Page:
I want to write something about ferns because I’ve been looking at them quite carefully over the past week. A few years ago I lifted a clump of lady fern (Althyrium filix-femina) from a damp area near us, a place regularly mowed by the highways guys. There are so many ferns in that area, mostly maidenhair (you can see a little bit of maidenhair in the lower right section of this clump; it’s Adiantum pedatum, the specific name alluding to the bird’s foot or palmate shape of the leaves). And at this time of year, they’re so green and lush.
Everything has its time and right now it’s ferns. The sword ferns in the woods we walked in yesterday, the licorice ferns growing on the mossy trunks of big-leaf maples, the deer ferns sending up their fertile stalks. Even this little clump of maidenhair spleenwort (Asplenium trichomanes) I brought back from the underside of a rock outcropping on a walk this winter:
It’s been very hot the past few days and the ferns are cool. You walk among them and you realize that you are in the presence of plants that have been around for about 350 million years. They are so well-adapted. And full of lore. In Slavic countries, Kupala night is celebrated around June 24 or 25th, corresponding more or less with the summer solstice (this year occurring at 3:07 tomorrow morning where I live). The longest day. I think that some of the Kupala Night traditions revolve around fertility and that the heart of those traditions is the belief that ferns bloom on this one brief night. Young unmarried men and women go together to search for the flowering ferns. Of course ferns don’t flower. They reproduce via spores. But that shouldn’t get in the way of a good story.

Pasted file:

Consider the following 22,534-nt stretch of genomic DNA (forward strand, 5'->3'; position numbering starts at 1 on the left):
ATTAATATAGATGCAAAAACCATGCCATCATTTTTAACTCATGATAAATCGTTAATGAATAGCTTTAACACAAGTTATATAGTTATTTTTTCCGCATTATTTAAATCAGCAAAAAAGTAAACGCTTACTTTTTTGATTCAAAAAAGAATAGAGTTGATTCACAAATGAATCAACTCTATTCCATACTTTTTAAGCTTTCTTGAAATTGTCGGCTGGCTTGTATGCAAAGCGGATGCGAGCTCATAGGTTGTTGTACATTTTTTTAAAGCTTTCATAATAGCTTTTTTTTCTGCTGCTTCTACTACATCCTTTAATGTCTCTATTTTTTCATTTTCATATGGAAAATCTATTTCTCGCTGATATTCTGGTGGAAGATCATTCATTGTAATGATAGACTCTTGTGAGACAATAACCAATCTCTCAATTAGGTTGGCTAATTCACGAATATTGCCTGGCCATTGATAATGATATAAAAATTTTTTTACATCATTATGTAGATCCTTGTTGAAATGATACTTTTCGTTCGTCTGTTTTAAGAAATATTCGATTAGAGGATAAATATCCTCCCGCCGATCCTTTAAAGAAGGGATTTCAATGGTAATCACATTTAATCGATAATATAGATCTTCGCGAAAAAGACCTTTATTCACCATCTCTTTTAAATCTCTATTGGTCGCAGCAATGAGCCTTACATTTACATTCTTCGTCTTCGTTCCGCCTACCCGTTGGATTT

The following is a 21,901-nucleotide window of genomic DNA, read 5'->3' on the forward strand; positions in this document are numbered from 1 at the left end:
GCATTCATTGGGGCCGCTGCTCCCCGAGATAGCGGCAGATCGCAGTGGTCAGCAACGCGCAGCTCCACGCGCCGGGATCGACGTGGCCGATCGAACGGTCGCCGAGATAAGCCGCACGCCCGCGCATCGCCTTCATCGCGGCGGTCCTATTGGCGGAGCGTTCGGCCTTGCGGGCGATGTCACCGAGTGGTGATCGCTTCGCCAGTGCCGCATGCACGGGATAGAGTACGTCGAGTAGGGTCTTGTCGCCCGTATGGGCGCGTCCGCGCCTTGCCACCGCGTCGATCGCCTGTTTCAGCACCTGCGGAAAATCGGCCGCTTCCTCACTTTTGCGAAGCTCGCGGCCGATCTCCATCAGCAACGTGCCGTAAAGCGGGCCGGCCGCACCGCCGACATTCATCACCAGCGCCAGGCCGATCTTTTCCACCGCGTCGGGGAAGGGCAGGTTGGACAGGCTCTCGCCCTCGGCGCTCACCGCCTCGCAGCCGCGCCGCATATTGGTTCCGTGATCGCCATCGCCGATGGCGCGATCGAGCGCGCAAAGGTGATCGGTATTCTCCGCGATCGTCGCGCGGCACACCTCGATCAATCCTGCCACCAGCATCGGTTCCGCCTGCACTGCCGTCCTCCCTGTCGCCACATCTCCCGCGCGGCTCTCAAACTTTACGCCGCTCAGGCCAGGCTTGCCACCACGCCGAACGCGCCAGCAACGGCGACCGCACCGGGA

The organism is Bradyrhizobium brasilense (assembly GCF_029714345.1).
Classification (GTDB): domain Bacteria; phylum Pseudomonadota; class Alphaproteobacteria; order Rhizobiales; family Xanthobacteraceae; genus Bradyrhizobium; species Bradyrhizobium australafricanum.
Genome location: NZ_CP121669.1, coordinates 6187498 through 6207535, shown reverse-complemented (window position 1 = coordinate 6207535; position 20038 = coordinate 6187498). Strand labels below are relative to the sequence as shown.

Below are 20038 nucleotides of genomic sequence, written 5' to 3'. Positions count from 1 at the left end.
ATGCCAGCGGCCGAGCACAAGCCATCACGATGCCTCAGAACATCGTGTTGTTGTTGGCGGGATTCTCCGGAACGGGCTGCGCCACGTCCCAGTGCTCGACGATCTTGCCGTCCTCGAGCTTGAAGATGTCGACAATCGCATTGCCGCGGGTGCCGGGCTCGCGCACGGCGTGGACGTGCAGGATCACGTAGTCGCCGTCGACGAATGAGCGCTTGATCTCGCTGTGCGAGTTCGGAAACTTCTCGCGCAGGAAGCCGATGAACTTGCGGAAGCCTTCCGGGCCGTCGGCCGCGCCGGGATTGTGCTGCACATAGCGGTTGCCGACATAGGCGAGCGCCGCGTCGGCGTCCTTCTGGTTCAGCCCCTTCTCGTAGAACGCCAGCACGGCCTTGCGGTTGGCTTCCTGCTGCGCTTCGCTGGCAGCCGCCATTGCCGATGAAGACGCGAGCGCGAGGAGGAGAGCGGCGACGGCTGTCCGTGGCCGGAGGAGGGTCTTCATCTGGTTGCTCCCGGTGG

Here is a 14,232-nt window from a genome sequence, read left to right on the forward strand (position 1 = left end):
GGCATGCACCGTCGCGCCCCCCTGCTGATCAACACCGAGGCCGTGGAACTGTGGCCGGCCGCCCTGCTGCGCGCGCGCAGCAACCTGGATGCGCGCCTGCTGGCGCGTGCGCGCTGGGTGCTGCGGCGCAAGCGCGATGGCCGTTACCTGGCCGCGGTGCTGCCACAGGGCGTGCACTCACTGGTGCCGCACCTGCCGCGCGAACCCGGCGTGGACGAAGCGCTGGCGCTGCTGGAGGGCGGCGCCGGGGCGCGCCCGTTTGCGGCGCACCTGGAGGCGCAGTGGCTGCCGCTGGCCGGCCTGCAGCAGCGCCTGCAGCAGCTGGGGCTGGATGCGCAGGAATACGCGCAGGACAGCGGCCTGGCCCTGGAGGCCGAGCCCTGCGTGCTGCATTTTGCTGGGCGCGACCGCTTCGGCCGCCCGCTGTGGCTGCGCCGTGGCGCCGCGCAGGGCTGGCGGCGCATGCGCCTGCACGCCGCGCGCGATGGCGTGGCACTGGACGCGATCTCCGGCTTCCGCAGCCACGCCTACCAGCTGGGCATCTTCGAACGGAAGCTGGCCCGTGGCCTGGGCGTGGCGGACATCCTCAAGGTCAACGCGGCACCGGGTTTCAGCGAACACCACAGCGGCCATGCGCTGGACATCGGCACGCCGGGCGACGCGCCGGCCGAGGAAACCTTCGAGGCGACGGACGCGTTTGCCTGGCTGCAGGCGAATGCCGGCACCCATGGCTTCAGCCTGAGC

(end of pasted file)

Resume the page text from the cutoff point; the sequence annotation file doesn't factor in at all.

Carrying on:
There’s a little grove of maidenhair ferns at the foot of the stairs leading to my front door. Again, they came from the place that gets mowed every year but the ferns return in abundance despite the blades. In the 13th Idyll of Theocritus, there’s a reference to maidenhair ferns:
Ere long he espied a spring; in a hollow it lay, whereabout there grew many herbs, as well blue swallow-wort and fresh green maidenhair as blooming parsley and tangled deergrass.
The swallow-worts are invasive vines (Cynanchum spp.). Deergrass, though? There’s a deergrass which is a bunchgrass native to the southwestern United States, a plant of dry areas. But deer fern maybe? There’s a lot of it growing at the bottom of our driveway, by a low marshy area where we hear frogs in spring. In winter, we see it nipped right back by deer and elk who graze on its succulent fronds. And right about now, the narrow fertile leaves are rising from the centres of the plants, just in time for Kupala Night or the Solstice, for the young to encounter on their moonlit walks in search of the flowering ferns.